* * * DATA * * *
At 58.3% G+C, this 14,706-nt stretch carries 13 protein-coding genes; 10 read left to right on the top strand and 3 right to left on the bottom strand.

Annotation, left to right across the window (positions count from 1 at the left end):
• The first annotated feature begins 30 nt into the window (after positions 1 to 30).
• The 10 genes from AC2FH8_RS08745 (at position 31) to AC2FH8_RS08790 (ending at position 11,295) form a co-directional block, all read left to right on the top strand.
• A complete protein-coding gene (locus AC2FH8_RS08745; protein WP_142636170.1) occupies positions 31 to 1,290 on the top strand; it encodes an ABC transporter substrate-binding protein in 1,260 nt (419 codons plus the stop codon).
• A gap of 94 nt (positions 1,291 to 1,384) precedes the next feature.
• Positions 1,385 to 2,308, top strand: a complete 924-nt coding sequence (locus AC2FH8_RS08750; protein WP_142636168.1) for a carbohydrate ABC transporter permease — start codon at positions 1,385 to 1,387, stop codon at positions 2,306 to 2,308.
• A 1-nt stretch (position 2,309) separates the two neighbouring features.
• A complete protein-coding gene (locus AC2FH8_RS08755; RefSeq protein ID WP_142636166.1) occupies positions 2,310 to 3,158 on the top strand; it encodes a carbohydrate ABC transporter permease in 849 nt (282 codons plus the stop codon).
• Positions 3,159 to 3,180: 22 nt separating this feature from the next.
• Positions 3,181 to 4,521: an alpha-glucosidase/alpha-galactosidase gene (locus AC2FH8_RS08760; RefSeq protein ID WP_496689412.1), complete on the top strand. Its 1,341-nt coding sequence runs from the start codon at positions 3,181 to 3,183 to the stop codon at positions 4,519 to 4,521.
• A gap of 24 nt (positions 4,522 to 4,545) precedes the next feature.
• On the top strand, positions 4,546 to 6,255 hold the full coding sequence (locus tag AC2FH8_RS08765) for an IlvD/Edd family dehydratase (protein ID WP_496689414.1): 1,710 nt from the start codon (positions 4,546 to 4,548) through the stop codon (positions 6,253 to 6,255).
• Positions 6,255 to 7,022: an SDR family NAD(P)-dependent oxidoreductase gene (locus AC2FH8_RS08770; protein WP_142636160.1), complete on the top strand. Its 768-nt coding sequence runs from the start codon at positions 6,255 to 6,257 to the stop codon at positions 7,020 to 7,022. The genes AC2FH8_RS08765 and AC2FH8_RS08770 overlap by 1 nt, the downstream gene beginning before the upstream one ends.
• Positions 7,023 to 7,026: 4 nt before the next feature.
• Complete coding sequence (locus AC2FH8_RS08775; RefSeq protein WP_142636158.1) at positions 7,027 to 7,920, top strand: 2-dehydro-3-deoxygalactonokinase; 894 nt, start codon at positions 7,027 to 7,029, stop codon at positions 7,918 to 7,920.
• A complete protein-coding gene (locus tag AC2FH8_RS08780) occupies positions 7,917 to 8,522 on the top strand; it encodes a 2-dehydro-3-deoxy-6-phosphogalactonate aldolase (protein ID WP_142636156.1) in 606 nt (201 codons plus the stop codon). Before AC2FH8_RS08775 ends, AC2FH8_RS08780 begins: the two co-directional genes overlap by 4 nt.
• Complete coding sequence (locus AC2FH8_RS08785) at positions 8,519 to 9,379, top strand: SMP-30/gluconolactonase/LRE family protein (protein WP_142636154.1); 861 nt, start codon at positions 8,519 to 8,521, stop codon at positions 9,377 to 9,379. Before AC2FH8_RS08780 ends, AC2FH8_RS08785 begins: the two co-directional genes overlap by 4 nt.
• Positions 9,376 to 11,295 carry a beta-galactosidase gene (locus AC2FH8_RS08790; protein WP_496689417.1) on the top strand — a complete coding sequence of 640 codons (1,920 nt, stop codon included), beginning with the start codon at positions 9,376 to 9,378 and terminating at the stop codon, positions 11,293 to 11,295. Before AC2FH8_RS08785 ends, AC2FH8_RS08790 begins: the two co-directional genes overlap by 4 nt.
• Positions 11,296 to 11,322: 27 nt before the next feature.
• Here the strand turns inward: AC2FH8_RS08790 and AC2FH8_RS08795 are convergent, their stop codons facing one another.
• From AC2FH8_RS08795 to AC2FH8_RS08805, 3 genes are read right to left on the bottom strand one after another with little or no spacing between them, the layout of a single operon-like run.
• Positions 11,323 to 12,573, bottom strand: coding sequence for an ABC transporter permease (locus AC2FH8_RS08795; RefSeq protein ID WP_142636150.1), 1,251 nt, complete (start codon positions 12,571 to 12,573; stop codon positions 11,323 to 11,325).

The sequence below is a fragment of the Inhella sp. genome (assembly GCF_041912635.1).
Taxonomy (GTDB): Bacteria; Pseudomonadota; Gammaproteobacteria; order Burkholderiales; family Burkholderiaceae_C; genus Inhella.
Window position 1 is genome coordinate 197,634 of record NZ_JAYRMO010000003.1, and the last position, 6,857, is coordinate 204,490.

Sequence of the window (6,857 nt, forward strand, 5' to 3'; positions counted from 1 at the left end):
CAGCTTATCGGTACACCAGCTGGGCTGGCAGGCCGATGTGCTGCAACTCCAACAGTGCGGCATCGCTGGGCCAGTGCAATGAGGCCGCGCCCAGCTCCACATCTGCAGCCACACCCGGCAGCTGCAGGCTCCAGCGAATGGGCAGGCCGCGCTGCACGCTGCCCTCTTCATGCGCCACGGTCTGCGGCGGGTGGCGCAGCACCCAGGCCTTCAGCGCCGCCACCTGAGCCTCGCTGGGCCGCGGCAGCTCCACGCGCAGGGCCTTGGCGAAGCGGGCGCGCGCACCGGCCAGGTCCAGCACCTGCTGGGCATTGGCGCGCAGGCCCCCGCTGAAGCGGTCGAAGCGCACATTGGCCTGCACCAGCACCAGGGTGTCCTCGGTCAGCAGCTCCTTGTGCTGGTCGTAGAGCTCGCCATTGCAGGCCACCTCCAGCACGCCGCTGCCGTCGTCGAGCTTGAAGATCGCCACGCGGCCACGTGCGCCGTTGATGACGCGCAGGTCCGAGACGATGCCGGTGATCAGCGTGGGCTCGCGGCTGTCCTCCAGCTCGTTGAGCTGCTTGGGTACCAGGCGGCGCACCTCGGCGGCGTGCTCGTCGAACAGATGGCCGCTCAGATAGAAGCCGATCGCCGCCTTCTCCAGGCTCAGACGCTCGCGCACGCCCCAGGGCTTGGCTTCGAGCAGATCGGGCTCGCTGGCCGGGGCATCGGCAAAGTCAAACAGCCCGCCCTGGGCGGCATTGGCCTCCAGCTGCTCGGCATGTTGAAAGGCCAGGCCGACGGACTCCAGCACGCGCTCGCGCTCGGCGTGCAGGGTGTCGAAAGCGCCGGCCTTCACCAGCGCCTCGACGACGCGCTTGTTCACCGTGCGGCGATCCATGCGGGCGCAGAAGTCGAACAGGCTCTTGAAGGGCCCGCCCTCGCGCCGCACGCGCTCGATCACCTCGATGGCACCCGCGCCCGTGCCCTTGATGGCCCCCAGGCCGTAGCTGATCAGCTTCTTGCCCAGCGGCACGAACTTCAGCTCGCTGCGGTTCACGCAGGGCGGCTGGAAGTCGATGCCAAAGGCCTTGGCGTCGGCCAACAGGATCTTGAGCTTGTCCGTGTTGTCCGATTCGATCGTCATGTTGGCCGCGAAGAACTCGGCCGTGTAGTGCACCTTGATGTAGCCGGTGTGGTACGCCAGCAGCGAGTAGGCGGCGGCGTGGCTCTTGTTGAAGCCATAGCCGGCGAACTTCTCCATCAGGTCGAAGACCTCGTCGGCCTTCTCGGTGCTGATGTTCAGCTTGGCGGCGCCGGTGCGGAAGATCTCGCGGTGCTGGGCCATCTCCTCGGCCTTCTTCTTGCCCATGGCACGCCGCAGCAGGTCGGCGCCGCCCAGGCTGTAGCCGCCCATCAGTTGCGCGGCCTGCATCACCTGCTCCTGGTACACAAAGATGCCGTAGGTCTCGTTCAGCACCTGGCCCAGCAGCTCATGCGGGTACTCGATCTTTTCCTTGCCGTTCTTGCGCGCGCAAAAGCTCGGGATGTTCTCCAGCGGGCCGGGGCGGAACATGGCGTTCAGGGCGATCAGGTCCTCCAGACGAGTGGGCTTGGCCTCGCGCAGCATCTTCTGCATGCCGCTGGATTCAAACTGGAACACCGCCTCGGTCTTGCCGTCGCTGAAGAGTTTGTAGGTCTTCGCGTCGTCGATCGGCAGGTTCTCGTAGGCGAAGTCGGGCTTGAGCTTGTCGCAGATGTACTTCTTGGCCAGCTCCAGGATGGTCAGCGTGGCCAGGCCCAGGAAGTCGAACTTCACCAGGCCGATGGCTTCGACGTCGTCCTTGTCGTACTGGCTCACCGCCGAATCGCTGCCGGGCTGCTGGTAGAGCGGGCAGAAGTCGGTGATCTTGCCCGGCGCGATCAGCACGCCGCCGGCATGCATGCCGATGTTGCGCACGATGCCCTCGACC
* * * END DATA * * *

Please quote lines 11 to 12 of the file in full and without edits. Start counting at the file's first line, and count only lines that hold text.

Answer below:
• Positions 3,181 to 4,521: an alpha-glucosidase/alpha-galactosidase gene (locus AC2FH8_RS08760; RefSeq protein ID WP_496689412.1), complete on the top strand. Its 1,341-nt coding sequence runs from the start codon at positions 3,181 to 3,183 to the stop codon at positions 4,519 to 4,521.
• A gap of 24 nt (positions 4,522 to 4,545) precedes the next feature.